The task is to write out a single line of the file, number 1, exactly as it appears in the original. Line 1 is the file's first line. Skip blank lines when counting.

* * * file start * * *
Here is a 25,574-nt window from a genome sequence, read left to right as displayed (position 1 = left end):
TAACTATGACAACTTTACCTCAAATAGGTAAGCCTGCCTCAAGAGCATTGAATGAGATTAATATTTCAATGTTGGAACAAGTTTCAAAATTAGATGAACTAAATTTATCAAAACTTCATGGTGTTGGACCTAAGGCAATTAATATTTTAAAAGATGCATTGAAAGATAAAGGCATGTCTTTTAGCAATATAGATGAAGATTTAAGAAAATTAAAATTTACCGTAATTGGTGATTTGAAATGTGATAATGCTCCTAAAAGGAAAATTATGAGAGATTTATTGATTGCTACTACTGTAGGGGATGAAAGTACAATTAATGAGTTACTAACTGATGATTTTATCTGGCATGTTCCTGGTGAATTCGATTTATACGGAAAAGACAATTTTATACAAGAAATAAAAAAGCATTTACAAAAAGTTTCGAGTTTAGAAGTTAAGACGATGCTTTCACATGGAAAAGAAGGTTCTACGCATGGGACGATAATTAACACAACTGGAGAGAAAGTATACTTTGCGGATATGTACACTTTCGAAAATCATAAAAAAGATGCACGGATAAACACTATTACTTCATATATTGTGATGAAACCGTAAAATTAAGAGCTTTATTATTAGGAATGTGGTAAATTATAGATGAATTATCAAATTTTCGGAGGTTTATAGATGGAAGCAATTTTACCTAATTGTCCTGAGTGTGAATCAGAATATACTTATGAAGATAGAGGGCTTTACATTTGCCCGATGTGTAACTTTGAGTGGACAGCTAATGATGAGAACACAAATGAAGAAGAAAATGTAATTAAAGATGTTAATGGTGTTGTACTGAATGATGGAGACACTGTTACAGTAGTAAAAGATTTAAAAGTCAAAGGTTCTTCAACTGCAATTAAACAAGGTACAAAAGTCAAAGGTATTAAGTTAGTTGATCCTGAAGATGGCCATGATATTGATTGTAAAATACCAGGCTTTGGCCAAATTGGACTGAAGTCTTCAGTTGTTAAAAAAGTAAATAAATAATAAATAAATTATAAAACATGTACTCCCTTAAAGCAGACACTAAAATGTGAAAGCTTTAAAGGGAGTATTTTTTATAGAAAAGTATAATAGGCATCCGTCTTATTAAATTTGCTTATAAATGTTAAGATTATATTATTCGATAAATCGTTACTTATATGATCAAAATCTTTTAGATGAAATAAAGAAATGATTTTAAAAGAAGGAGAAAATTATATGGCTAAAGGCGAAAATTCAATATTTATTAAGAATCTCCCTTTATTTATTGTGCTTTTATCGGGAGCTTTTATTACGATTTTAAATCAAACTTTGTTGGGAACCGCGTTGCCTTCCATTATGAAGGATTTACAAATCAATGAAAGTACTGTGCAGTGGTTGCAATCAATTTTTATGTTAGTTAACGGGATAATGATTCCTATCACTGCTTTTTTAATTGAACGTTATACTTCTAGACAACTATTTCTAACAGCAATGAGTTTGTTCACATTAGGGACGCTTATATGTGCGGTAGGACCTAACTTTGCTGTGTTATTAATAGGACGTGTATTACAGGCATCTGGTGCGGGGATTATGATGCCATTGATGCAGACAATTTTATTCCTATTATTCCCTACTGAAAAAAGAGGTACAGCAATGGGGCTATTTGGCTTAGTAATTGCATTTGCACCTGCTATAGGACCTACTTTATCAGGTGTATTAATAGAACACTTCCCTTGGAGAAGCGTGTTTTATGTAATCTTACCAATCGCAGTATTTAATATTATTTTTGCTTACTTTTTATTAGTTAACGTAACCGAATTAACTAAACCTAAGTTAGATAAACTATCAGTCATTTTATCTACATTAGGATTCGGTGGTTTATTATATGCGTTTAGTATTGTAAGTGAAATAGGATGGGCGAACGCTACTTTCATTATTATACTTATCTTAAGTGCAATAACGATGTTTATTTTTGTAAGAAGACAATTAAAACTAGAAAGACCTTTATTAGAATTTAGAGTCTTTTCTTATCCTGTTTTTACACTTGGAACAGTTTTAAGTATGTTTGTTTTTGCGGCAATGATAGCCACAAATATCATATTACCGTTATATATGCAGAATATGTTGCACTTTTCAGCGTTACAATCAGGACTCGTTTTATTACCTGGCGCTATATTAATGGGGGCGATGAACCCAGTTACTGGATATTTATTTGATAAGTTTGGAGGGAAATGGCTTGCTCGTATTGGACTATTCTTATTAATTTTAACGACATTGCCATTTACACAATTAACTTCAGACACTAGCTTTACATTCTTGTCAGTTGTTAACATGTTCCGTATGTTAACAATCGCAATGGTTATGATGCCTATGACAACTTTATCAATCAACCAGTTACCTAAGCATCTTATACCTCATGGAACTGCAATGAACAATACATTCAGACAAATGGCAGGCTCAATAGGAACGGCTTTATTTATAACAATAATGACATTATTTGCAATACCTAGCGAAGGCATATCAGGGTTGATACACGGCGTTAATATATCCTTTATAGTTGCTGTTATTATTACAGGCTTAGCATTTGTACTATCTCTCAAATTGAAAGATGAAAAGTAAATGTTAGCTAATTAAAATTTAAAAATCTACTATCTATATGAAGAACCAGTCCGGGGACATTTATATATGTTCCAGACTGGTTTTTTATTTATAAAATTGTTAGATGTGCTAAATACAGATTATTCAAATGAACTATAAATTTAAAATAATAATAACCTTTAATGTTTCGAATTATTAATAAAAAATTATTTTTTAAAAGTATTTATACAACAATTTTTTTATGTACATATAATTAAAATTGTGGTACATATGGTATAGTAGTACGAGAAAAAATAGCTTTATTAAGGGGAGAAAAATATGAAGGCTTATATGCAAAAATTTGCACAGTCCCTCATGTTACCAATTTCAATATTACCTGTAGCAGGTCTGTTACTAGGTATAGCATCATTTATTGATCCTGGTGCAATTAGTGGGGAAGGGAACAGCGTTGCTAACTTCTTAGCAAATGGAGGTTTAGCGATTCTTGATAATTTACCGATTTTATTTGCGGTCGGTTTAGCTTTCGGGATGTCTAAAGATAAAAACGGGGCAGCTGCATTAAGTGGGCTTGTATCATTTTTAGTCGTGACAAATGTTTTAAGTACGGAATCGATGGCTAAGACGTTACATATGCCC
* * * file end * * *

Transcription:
Here is a 25,574-nt window from a genome sequence, read left to right as displayed (position 1 = left end):